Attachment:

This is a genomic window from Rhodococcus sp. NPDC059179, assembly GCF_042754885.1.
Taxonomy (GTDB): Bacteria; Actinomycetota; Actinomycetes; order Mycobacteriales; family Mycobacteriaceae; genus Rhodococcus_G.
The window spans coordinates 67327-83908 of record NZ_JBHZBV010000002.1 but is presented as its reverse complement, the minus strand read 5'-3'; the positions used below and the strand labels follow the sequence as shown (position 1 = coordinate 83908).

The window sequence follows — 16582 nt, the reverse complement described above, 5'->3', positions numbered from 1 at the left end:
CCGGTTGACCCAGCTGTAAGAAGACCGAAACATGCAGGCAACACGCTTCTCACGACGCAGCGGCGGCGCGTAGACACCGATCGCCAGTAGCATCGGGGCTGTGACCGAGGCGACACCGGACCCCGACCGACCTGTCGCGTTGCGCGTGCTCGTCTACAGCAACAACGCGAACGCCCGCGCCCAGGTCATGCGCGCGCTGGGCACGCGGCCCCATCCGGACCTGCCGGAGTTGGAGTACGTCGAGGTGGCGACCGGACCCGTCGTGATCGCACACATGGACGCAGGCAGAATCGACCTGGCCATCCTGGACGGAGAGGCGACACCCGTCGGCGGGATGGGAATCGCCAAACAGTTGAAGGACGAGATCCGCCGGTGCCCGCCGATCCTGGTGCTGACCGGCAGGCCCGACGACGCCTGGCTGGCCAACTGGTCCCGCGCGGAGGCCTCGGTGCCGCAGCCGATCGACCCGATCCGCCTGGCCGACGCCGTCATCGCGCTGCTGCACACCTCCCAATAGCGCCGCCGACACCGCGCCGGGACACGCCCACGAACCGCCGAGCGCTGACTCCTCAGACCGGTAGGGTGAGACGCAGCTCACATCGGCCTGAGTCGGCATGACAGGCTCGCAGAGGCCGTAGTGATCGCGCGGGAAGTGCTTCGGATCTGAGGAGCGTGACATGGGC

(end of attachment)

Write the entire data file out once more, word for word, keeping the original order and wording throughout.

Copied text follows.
This is a genomic window from Rhodococcus sp. NPDC059179, assembly GCF_042754885.1.
Taxonomy (GTDB): Bacteria; Actinomycetota; Actinomycetes; order Mycobacteriales; family Mycobacteriaceae; genus Rhodococcus_G.
The window spans coordinates 67327-83908 of record NZ_JBHZBV010000002.1 but is presented as its reverse complement, the minus strand read 5'-3'; the positions used below and the strand labels follow the sequence as shown (position 1 = coordinate 83908).

The window sequence follows — 16582 nt, the reverse complement described above, 5'->3', positions numbered from 1 at the left end:
CCGGTTGACCCAGCTGTAAGAAGACCGAAACATGCAGGCAACACGCTTCTCACGACGCAGCGGCGGCGCGTAGACACCGATCGCCAGTAGCATCGGGGCTGTGACCGAGGCGACACCGGACCCCGACCGACCTGTCGCGTTGCGCGTGCTCGTCTACAGCAACAACGCGAACGCCCGCGCCCAGGTCATGCGCGCGCTGGGCACGCGGCCCCATCCGGACCTGCCGGAGTTGGAGTACGTCGAGGTGGCGACCGGACCCGTCGTGATCGCACACATGGACGCAGGCAGAATCGACCTGGCCATCCTGGACGGAGAGGCGACACCCGTCGGCGGGATGGGAATCGCCAAACAGTTGAAGGACGAGATCCGCCGGTGCCCGCCGATCCTGGTGCTGACCGGCAGGCCCGACGACGCCTGGCTGGCCAACTGGTCCCGCGCGGAGGCCTCGGTGCCGCAGCCGATCGACCCGATCCGCCTGGCCGACGCCGTCATCGCGCTGCTGCACACCTCCCAATAGCGCCGCCGACACCGCGCCGGGACACGCCCACGAACCGCCGAGCGCTGACTCCTCAGACCGGTAGGGTGAGACGCAGCTCACATCGGCCTGAGTCGGCATGACAGGCTCGCAGAGGCCGTAGTGATCGCGCGGGAAGTGCTTCGGATCTGAGGAGCGTGACATGGGC